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A Turner Bugler, 2004

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The Barleycorn Boys Campaigner’s Corner


by (Bvt. Sgt.) Pvt. Mike Palada

…or have we? Welcome to the first installment of the Campaigners’ Corner, presented by the Barleycorn Boys. While this column and its articles are dedicated to the discriminating, progressive/hardcore re-enactor, its contents are intended for the betterment of all.

When I first signed the muster rolls, some 6 years ago, I was informed by a sutler that, “…a canteen, is a canteen, is a canteen…” Well, I know better now, but unfortunately that same notion is still being kicked around, like a bad dog that just won’t leave camp. The other problem for today’s re-enactor is the belief by some of the “One Correct Answer.” Fellow chums, let me say this, there is no one correct answer for anything pertaining to the Civil War. This includes the Federal canteen.

Let us delve into the two different styles of canteens issued to the National troops. First, and most prevalent, is the “m1858 oblate spheroid tinned sheet iron canteen,” also known as the smoothside canteen. A number of depots issued these to the troops, each with slight variations. It must be noted however, that a depot was not limited in its distribution of goods within a geographic location or a theater. The following depots issued m1858’s:

New York Depot-m1858 with spout of white metal (pewter)-not tin. Stoppers were secured with jack-chains, with holes punched into the strap holders (***Note*** Only the New York Depot smoothsides used a jack-chain!). Coverings consisted of mostly coarse, gray wool jean (the logwood dye quickly faded to brown in the sunlight, however). These came complete with leather canteen straps with tin buckles and protectors until the summer of 1862 when thereafter folded cotton or linen straps, machine-sewn at the edges were used.

Philadelphia Depot-m1858 with spout of white metal (pewter)-not tin. Stoppers were attached with cotton strings or cords, no hole punched in the strap holder. The depot used slings of leather with tin buckles and protectors until summer, 1862, thereafter cotton or linen straps. Coverings came in cheap kersey or satinet. The Philadelphia depot also resorted to using old blankets, worn-out overcoats, and even upholstery material to cover its canteens.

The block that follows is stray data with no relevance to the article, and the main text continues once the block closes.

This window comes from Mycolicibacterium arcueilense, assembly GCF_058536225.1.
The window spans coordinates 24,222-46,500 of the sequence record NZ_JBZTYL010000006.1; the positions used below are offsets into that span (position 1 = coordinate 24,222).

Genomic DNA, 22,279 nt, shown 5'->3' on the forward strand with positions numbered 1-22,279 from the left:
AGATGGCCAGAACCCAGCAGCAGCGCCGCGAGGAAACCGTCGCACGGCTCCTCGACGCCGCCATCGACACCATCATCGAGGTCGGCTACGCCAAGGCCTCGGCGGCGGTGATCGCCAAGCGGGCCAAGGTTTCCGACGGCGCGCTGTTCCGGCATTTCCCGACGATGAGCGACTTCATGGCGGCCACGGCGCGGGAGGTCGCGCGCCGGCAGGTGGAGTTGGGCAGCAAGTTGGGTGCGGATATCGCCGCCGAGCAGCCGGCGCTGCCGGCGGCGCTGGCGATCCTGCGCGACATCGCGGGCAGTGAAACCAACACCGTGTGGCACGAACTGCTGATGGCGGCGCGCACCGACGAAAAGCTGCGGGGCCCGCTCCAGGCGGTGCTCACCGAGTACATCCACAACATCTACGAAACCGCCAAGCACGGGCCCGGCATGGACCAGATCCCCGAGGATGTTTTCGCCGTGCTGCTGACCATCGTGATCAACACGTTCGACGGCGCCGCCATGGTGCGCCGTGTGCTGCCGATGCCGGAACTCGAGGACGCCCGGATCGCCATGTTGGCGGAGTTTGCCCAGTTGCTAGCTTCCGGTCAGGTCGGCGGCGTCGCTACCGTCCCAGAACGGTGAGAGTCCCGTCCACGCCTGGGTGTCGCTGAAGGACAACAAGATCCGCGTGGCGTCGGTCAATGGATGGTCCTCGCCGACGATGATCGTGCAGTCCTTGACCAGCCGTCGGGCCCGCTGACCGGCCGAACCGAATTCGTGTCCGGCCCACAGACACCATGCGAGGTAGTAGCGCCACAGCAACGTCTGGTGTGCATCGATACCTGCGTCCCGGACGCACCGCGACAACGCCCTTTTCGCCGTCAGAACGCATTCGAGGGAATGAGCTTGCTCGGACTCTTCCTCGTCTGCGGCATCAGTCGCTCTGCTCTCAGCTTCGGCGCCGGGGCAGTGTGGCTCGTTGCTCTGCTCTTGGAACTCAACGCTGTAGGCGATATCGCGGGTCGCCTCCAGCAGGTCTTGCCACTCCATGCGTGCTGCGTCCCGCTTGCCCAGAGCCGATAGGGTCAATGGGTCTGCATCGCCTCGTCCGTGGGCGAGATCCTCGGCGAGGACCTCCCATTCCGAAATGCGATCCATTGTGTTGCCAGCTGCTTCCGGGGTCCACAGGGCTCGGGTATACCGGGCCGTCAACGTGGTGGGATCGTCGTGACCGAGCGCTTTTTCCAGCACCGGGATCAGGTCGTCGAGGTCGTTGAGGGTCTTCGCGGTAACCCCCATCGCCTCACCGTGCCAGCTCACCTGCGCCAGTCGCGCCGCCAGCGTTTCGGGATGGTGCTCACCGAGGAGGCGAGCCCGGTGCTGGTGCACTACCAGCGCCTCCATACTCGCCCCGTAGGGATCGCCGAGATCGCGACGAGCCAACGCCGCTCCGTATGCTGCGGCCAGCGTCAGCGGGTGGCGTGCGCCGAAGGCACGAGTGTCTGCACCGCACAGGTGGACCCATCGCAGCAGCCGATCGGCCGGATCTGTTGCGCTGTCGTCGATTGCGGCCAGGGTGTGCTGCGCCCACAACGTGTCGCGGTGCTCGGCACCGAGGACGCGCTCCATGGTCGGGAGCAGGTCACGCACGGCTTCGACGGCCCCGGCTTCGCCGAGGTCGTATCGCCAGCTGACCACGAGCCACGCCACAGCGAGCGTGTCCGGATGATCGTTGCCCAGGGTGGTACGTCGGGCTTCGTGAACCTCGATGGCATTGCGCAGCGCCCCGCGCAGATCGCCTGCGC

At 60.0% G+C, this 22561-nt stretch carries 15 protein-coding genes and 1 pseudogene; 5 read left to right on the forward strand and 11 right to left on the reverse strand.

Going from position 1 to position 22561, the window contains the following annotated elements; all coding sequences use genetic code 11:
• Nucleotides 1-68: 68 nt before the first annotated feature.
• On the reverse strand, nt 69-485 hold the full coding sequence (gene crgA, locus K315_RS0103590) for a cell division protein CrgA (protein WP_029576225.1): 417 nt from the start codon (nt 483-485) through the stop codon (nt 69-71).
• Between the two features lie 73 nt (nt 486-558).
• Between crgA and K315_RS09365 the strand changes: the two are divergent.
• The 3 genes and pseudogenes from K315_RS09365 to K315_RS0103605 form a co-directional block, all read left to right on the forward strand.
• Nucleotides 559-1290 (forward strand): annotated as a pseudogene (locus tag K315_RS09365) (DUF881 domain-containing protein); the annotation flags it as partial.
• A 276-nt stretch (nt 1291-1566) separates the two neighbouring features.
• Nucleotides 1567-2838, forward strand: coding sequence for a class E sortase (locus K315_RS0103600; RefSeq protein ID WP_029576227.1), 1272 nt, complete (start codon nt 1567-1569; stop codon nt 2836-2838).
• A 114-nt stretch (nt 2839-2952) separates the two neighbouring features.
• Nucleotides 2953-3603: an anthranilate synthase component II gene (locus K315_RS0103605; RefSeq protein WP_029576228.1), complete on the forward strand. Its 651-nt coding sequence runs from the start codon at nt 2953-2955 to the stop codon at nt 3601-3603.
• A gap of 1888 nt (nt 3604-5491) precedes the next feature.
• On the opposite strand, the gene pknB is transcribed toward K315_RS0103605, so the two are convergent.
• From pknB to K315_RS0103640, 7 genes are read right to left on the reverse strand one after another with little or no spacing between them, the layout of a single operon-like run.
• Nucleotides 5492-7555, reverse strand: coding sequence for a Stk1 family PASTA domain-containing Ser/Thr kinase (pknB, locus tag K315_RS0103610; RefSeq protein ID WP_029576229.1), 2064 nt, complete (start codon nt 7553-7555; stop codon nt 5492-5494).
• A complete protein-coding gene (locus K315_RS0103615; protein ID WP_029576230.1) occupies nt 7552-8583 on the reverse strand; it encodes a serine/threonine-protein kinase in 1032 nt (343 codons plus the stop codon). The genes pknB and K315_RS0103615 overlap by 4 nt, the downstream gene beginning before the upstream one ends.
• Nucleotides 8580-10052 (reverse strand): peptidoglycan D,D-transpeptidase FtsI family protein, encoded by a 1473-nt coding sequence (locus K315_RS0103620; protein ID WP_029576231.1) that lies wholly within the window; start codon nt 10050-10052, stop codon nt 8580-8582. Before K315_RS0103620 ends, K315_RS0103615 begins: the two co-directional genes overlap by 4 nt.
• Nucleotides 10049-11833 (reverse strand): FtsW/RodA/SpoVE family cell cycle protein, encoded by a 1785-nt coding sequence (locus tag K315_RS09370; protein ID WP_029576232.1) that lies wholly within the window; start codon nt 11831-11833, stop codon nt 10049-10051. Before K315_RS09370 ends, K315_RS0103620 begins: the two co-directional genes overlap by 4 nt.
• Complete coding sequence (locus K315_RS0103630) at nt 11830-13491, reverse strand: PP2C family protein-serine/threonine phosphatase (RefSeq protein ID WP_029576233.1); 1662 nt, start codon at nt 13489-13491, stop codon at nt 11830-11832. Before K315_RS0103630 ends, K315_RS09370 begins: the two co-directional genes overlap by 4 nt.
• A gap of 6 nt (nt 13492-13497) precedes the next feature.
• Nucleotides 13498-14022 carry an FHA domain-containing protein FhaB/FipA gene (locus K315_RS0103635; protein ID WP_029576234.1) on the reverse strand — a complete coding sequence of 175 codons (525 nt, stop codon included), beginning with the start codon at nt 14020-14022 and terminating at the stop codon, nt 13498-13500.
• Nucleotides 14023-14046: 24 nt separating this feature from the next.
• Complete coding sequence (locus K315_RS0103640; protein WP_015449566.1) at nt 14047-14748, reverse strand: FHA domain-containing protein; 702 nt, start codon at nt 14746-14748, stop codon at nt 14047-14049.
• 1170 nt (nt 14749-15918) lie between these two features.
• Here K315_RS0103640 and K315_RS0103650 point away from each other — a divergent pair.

Cincinnati Depot-m1858 with spouts of white metal (pewter) and sometimes tin. Again, as the New York depot was the exclusive user of jack-chains, the Cincinnati canteens secured their stoppers with a string or cord. This depot used coarse, gray wool jean as coverings (the logwood dye quickly faded to brown). Cincinnati used only cloth or linen straps, no leather slings.

St. Louis Depot-m1858. St. Louis did not manufacture any canteens; rather, they received shipments of canteens from other depots. It is not known for certain if these canteens were shipped ready to issue or if St. Louis covered them and attached a cloth sling.

The other type of canteen that was issued was the m1862 corrugated canteen, more commonly identified as the “bullseye.” This m1862 bullseye canteen came in varieties ranging from 5 or 7 rings to a limited number of 11 ring examples. Unlike its predecessor, the m1862 was contracted out by only one depot, the Philadelphia depot.

Philadelphia Depot-m1862. As this was the only depot to contract for and issue the bullseye, the stopper and attachment, coverings, and slings followed the lines of the Philadelphia m1858’s.


1. Only the New York Depot m1858’s used the jack-chain and had a hole punched in the strap holder.

2. The overwhelming majority of coverings were of coarse, gray wool jean cloth–not gray kersey–which quickly faded to brown from cheap and unstable dyes. Sky-blue kersey was very limitedly used. Dark blue is totally incorrect. It was far too expensive of a material and dye job (that is why trousers are sky blue instead of the regulation dark blue) to be used on a utilitarian item such as a canteen.

3. By mid-summer, 1862, all Federal canteens were being issued with cloth slings.

4. Stainless steel did not exist at that time. Avoid it like the plague!

5. A special thanks to Capt. Baehr for providing the top-rail article, “The Civil War Issue Canteens: Patterns of 1858 and 1862,” by Mr. Earl J. Coates. [Military Collector & Historian, Vol. XLVII, No. 3, Fall 1995.] Also, Bully for Robert A. Braun of the 33rd Wisconsin for his article, “The Federal Canteen.” Both articles were used in preparing this one.

6. www.familyheirloomweavers.com has first-rate canteen covers. Hint, save a few green backs by getting some pards together and ordering a yard of fabric.  www.skilletlicker.com [this link no longer works] has correct leather slings. Fall Creek and most others’ are incorrect!

Questions, comments, something you want to see in a future article in the Campaigners’ Corner? Drop me a line, talk to me at an event, or email it to me at TheBarleycornBoys@military.com.

This article was originally published in the May-June 2001 issue of The Shrapnel, the newsletter of the Turner Brigade. For information about The Shrapnel, contact Sheila Porter, Editor.